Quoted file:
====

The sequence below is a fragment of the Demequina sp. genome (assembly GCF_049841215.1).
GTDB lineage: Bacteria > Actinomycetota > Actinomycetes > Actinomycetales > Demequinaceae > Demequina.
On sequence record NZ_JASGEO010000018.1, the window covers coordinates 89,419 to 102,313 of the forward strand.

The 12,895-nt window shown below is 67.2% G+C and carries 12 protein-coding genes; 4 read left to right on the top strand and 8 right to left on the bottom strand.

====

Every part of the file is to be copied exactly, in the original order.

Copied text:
The sequence below is a fragment of the Demequina sp. genome (assembly GCF_049841215.1).
GTDB lineage: Bacteria > Actinomycetota > Actinomycetes > Actinomycetales > Demequinaceae > Demequina.
On sequence record NZ_JASGEO010000018.1, the window covers coordinates 89,419 to 102,313 of the forward strand.

The 12,895-nt window shown below is 67.2% G+C and carries 12 protein-coding genes; 4 read left to right on the top strand and 8 right to left on the bottom strand.